Ruth Emma Fielding Henard passed into “The Next Room” peacefully on March 4th, 2019, in her own home, with loved ones from near and far, surrounding her with their love.
Ruth grew up in New London, CT and received a B.A. from Connecticut College for Women, now Connecticut College. She was active in theatre, drama and musical productions in leading roles, and those who watched and heard her performances thought that she would follow this path as a career. Her musical talents were also shared in her church choir, where she met her future husband, a student minister at the New London Methodist Church. Her life’s priorities shifted. A minister’s wife from 1944-1972, as her husband Ralph wrote, “Ruth was a full partner in the ministry--from singing beautifully in the choir but never pushing her gifted voice forward, to driving Russ Hibbard’s truck for the paper drive to earn money for re-building the burned church. She was a partner in visiting parishioners, in working with youth, in working with the women’s group, and in caring for me—and listening and commenting on sermons.” Ruth and Ralph served churches in New London, Mystic, and East Hartford, Connecticut, Providence and East Greenwich, R.I., Columbus (Bexley), Ohio, Indianapolis and Indiana, before serving First United Methodist Church in Boulder, CO from 1966-1972. When Ralph pursued his doctorate at the University of Colorado, Ruth started a new career as the Administrative Coordinator at CLEAR, the Center for Labor Education and Research at the University of Colorado, where she became an integral part of the work of the center.
Ruth is the mother of Joy Henard Bettencourt, Bruce Henard and Paul Henard. Bruce and Paul have preceded her in passing, as has her husband, Ralph. She is survived by her daughter, Joy (husband, Art) Bettencourt, and her two grandchildren, Ren and Margaux (husband, Tom) Pasquarella, as well as many relatives, including nieces and nephews on both her and Ralph’s side of the family. In Connecticut, Ruth is survived by nephews, Robert fielding of Quaker Hill and Tom Fielding of Sandy Hook, and nieces, Myrna Edgecomb of Waterford and Linda Parker of Salem. Her continuous message to her children and grandchildren -–find what is unique about your talents and spirit, and embrace and live that fully. She has supported all in pursuing that goal.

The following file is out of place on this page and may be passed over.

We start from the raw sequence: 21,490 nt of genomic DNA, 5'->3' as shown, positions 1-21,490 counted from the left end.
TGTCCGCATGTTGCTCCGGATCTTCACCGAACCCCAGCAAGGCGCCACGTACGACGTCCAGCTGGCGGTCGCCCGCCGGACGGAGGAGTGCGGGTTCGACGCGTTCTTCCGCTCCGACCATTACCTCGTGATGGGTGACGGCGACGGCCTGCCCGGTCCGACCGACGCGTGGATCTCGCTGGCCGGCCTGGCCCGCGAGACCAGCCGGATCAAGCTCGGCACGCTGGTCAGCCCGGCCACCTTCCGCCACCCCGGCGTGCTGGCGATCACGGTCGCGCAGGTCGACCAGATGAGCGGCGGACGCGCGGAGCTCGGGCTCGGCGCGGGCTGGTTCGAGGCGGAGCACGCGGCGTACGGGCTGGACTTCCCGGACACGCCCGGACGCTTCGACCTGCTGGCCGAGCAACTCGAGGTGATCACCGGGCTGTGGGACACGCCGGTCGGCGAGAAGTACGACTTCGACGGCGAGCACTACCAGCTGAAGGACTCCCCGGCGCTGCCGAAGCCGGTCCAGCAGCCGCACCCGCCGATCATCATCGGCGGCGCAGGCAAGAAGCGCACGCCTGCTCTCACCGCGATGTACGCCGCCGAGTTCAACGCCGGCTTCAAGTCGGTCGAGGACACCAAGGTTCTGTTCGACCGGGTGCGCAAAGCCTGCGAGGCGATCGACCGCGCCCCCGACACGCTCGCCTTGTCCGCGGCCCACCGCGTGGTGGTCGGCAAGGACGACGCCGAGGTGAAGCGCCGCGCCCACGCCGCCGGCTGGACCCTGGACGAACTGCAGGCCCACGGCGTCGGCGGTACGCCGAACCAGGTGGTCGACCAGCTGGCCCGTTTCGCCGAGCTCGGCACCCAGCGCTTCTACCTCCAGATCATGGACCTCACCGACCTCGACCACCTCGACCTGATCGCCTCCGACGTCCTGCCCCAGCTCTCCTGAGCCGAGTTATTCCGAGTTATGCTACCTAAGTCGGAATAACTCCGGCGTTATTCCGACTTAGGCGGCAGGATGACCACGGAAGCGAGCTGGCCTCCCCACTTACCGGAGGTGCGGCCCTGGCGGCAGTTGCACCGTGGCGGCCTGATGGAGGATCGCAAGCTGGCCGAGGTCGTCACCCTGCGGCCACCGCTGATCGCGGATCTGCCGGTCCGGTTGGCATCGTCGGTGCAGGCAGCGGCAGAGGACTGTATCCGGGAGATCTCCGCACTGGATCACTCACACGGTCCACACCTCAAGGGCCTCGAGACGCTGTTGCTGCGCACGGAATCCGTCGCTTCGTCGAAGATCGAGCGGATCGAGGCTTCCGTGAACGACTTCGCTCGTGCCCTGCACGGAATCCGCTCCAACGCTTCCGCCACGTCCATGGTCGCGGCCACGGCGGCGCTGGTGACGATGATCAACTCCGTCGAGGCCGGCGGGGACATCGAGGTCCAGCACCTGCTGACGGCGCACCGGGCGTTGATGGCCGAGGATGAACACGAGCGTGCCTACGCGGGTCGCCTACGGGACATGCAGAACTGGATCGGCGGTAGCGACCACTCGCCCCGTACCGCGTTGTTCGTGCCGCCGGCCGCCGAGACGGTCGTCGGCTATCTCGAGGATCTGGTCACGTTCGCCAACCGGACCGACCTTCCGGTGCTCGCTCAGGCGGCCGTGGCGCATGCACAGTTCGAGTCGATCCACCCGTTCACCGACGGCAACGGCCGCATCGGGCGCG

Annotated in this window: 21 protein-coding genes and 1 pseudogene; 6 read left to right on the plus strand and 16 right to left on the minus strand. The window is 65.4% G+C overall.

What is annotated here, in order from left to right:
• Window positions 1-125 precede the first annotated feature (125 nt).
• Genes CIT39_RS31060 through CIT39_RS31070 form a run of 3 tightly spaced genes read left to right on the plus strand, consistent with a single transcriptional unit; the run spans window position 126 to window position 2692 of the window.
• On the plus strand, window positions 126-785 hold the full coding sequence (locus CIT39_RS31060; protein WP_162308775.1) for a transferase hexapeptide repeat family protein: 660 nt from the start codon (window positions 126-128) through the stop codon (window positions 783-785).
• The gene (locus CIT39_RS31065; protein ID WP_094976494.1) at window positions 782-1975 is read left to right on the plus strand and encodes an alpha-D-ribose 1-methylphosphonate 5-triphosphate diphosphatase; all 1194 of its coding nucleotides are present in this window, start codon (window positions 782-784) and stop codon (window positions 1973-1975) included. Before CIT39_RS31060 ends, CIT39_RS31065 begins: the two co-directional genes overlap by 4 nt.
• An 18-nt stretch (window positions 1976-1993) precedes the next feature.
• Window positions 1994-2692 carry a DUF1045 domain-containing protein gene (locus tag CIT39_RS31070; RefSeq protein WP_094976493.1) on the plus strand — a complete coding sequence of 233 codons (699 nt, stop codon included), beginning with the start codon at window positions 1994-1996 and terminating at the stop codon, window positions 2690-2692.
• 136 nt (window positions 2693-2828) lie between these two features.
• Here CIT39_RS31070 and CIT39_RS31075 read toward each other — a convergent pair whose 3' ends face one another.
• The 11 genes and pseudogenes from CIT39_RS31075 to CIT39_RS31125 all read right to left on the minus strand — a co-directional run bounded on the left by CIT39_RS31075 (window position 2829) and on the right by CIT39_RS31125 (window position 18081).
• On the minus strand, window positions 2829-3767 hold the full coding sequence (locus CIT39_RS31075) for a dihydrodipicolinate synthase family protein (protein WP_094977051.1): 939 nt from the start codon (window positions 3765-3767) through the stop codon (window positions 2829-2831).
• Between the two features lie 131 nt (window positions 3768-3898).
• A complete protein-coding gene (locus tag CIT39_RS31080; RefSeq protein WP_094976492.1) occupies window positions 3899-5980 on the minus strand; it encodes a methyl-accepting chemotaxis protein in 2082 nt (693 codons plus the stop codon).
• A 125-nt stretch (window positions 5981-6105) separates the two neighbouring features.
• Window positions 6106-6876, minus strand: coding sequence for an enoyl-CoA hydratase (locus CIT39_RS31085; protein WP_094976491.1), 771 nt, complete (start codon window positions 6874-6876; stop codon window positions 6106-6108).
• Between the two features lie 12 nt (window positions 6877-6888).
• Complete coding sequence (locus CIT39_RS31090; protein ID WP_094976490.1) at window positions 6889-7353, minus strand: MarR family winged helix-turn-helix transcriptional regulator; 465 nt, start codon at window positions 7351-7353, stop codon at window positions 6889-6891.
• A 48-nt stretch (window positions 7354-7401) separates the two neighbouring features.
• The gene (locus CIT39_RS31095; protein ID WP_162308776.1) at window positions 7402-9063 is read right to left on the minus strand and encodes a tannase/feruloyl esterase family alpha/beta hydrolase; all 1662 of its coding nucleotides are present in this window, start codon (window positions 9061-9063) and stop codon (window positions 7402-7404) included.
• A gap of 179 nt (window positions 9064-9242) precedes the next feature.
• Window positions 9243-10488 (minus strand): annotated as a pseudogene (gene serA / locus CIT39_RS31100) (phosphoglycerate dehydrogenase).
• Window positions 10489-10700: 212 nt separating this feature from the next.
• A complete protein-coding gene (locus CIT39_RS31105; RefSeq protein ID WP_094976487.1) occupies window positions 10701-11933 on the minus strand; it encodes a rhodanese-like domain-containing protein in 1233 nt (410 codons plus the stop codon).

Ruth’s grace and kindness are the real story that defines her life. To the very end of her days, she was more concerned for the comfort and well being of those around her than with her own. She taught us all how to age gracefully and independently.
In a bio that Ruth wrote about herself a few years ago, she concluded with this thought: “I see the present period of my life as the time for learning to live more in the life of the spirit, fulfilling tasks that are unfinished, and I am even more convinced than ever that Christ has a message for our time and that there is power available to us through prayer and meditation to know what that message is and to be able to live it.”
Ruth’s unwavering wish was to spend her last years and days in her own home. It truly can “take a village” to provide a positive experience. Ruth’s family would like to thank the Visiting Angels caregivers whose loving companionship, sensitivity, and joyful care have made them an integral part of the family; the nurses and chaplains of Abode Hospice who provided compassionate care for Ruth and meaningful solace for Joy; the remarkable neighbors who have given abiding friendship over many years, helping with practical tasks and sharing joyous celebrations of birthdays and holidays; her friends from F.U.M.C., as well as Matthias Krier in the present, and Pat Bruns in past years, for their ministry and kindness and friendship; and to Dr. Coco Dughi, whose positive words and energy have brought uplifting moments to doctor visits and dignity and fulfillment throughout Ruth’s aging journey. And Joy would like to thank her “good husband” (as Ruth called him) and her daughters, Margaux and Ren, for their support as they all shared Ruth’s final years.
During these last years, Ruth continued to give as much as she was receiving. As one of her caregivers wrote to her on her 98th birthday, “She has taught me patience and living in the moment in deeper ways. . .She loves in ways that inspire me to soften, to listen, and to ‘let everyone be themselves’. “
A service In Celebration of Ruth’s Life is planned for June 9th at First United Methodist Church in Boulder. More details will follow.